Steve Barr probably didn’t think he was taking a new, grassroots-centered approach to school reform when he started the Green Dot collection of charter schools back in 1999. A decade later, before stepping down as chairman of the charter school operator, Barr managed to rally the city’s Latino parents to revolt against the systemic incompetence of the Los Angeles Unified School District, took control of one of the district’s dropout factories, and formed a charter school in New York City in partnership with the American Federation of Teachers that broke with traditional union work rules. He also proved that the poorest Latino children — many of whose parents are immigrants legal and otherwise — can achieve academic success, even if the Heather Mac Donalds of the world choose to think otherwise.
Barr took some time during a drive from L.A. to San Francisco to offer his thoughts on school reform, working in the grassroots on improving education, and the disconnect between Beltway-based reformers and those who work on the ground. Read, think and consider.
What is the one surprising thing you have learned during your work starting up Green Dot? How did that affect your own approach to school reform and civil rights?
The most surprising is a daily surprise. You have to challenge all preconceptions. People don’t like to talk about it, but [those preconceptions] come down to race and politics. I have yet to meet a group of people who don’t care about the conditions of education. What’s surprising to me is no matter where you from, who you are, is how intensively interested people who are about education because they love their own kids. But if you listen to people, they think that only certain people care about education. They say “you only succeed because you get only these kind of children or they have these kind of parents.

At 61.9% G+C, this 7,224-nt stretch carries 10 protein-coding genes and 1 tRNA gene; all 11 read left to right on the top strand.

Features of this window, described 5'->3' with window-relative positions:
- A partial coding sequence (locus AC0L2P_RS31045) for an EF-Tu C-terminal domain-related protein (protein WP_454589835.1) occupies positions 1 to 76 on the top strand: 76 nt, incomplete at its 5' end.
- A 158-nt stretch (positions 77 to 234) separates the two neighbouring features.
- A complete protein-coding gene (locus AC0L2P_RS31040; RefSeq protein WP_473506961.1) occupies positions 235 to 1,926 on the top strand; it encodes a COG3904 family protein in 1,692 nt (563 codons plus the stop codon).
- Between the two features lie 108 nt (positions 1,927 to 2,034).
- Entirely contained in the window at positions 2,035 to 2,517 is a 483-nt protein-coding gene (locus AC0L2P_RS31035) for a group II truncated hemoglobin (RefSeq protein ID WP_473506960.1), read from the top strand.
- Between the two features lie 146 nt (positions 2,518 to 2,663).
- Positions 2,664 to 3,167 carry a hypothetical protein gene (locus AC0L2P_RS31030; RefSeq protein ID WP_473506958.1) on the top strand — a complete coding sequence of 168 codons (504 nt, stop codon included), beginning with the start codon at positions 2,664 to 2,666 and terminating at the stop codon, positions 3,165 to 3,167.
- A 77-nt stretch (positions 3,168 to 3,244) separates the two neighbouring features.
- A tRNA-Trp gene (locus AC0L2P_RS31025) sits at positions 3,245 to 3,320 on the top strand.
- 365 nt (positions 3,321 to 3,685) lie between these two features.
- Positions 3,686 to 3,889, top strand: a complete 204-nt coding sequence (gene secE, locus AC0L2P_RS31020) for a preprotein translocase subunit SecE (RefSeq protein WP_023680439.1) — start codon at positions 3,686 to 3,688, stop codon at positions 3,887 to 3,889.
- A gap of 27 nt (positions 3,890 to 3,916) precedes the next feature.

What people don’t realize is how bizarre that statement is. There are only one or two percent of people out there who don’t care about kids. But that’s not most people. Out of the 8,000 kids we have [at Green Dot], only a dozen of them are white.
When I started Green Dot, I didn’t have kids. I wasn’t married. I wasn’t even close to being married. Now that I have kids and I’m married, I get it more. I get why [Green Dot’s parents and others] are intensely interested in education. Every day, I find it reassuring that people care about improving education. It gives me hope.
Is there a disconnect between school reformers inside the Beltway and community activists – and why does it exist (if it does)?
I think it is hard to stay connected in Washington. This is why I’m loathe to go to Washington. It’s a company town. It is also an incredibly segregated town. Once you are there, it is hard to stay connected. It is also an elite class of folks. It doesn’t mean you can’t work with folks. It doesn’t mean there isn’t any good work done. It’s just that it is hard to make the connection between them and what is done out here.
How can school reformers and grassroots activists work together to improving education for poor Latino and black children?
If you truly want to improve education for the urban poor, you have to truly immerse themselves in their communities. You have to approach it with an open mind. When we open a school, we do a lot of outreach. When I go into an African-American church, I have to realize that they have been lied to by people for a lot of years. It means I have to come back there again and again and build trust. The first time, it may not go well. But that’s the work. You have to understand where people come from. Over time, you build trust with them. They will become reformers as well.